"A leaked report by a government taskforce has painted a devastating picture of England’s mental health services, revealing that the number of people killing themselves is soaring, that three-quarters of those with psychiatric conditions are not being helped, and that sick children are being sent `almost anywhere in the country` for treatment."
"Details of the damning assessment have come to light just as the prime minister is planning to herald a transformation of mental health services."
"The report, due to be published on Monday to coincide with an announcement by the prime minister on funding and new initiatives, lays bare a system that is routinely failing people from every walk of life."
"While the prime minister is expected to trumpet his focus on mental health – six years after he pledged to put mental wellbeing at the centre of his government – his own taskforce condemns years of underinvestment and lays a significant portion of the blame on the current administration."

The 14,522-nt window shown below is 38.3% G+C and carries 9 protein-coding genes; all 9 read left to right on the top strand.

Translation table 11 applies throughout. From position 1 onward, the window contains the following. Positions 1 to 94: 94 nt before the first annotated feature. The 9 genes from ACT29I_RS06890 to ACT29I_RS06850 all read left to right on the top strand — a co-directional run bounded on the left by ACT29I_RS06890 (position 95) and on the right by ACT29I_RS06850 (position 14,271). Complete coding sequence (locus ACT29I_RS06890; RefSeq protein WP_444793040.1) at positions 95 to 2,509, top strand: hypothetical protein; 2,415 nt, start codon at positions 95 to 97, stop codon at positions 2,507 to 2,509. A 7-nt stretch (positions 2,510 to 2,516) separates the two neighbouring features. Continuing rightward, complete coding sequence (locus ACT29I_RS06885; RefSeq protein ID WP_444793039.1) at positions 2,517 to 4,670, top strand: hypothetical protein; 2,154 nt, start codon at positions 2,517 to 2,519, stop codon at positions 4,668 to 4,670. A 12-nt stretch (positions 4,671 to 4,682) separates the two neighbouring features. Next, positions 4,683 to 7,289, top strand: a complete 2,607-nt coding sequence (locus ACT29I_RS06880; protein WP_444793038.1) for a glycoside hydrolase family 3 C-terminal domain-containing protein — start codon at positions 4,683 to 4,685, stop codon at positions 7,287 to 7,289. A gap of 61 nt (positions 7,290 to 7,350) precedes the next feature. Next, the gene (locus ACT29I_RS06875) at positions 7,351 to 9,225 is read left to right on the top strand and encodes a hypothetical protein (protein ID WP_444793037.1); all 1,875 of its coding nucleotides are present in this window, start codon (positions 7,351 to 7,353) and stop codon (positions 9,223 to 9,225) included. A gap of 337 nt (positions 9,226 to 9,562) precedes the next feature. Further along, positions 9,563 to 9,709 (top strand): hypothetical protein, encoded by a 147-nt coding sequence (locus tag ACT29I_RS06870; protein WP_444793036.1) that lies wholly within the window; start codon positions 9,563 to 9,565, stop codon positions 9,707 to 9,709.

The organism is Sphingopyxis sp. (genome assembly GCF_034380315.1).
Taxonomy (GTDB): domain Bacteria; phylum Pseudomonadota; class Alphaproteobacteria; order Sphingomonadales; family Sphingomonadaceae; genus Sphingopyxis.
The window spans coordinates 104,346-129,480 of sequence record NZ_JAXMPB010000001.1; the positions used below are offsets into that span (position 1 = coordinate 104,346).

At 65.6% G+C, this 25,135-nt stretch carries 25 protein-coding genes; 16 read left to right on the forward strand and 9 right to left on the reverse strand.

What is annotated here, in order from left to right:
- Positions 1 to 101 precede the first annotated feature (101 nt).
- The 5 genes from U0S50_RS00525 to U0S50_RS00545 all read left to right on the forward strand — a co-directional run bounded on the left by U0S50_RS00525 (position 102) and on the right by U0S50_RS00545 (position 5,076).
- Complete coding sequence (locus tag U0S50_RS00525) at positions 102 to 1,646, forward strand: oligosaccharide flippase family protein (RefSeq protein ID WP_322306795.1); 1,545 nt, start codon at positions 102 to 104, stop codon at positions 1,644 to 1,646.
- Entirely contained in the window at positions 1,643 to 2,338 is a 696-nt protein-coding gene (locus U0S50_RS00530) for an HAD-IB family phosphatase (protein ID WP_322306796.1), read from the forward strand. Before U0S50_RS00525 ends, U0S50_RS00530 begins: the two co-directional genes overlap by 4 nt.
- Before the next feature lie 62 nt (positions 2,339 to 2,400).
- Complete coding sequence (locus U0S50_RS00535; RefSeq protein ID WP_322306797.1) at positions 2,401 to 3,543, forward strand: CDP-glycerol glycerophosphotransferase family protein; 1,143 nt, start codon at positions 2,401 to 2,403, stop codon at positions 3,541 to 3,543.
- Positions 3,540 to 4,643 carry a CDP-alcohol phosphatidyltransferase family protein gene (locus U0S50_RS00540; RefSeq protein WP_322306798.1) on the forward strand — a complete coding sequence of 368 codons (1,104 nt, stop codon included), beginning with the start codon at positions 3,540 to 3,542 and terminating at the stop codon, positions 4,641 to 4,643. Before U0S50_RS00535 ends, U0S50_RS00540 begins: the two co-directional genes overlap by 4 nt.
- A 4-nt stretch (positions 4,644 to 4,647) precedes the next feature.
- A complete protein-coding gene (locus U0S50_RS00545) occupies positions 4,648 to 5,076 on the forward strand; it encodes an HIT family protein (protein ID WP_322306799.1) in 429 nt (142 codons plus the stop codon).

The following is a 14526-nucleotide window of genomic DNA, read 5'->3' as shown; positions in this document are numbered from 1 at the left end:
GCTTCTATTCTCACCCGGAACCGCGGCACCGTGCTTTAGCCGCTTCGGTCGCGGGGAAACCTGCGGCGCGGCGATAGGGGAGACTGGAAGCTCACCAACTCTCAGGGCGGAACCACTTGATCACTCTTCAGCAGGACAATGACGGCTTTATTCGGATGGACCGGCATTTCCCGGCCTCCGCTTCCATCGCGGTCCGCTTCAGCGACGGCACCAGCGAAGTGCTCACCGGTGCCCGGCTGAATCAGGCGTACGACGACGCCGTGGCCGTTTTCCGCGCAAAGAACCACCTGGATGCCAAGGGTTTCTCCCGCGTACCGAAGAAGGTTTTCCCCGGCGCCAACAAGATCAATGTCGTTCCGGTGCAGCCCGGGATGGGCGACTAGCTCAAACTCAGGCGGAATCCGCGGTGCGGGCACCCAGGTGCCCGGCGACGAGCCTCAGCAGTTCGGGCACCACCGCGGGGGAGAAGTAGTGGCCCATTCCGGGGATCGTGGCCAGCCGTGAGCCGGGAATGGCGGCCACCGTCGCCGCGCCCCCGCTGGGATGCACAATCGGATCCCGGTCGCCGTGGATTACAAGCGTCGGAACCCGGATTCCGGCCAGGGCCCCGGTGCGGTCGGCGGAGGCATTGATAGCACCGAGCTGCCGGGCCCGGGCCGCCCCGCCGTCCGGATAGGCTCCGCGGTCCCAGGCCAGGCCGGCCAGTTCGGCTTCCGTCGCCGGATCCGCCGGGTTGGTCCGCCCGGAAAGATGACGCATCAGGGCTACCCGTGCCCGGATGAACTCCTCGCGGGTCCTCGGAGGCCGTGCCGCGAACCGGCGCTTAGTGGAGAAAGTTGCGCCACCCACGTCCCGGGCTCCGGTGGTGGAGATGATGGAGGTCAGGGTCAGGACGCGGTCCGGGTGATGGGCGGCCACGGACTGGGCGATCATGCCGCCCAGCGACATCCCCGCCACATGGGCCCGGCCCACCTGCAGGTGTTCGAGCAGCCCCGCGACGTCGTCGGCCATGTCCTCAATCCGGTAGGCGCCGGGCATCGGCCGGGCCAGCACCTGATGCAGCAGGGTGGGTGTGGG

"The study, overseen by Paul Farmer, chief executive of the mental health charity Mind, makes clear that the situation is dire despite promises of reform. `Many people struggle to get the right help at the right time, and evidence-based care is underfunded,` the draft report says. `The human cost is unacceptable and the financial cost is unaffordable`..."
"Suicide in England is now rising `following many years of decline`, with 4,477 people killing themselves in an average year."
"There has been a 10% increase in the number of people sectioned under the Mental Health Act over the past year, suggesting the needs of the sick are not being met early enough."
It is extraordinary that at a time when mental health networks are being built up around children, and charities are moving into schools on the understanding that they will provide preventive interventions, those who are actually crying out for help do not always get the support they desperately need.
Perhaps it is time charities stopped preaching about possible future scenarios and paid more attention to the issues existing today.
As for the increasing number of sections, one of the reasons for that which is not highlighted in the article, is that sectioning has been made easier. Expect further increases.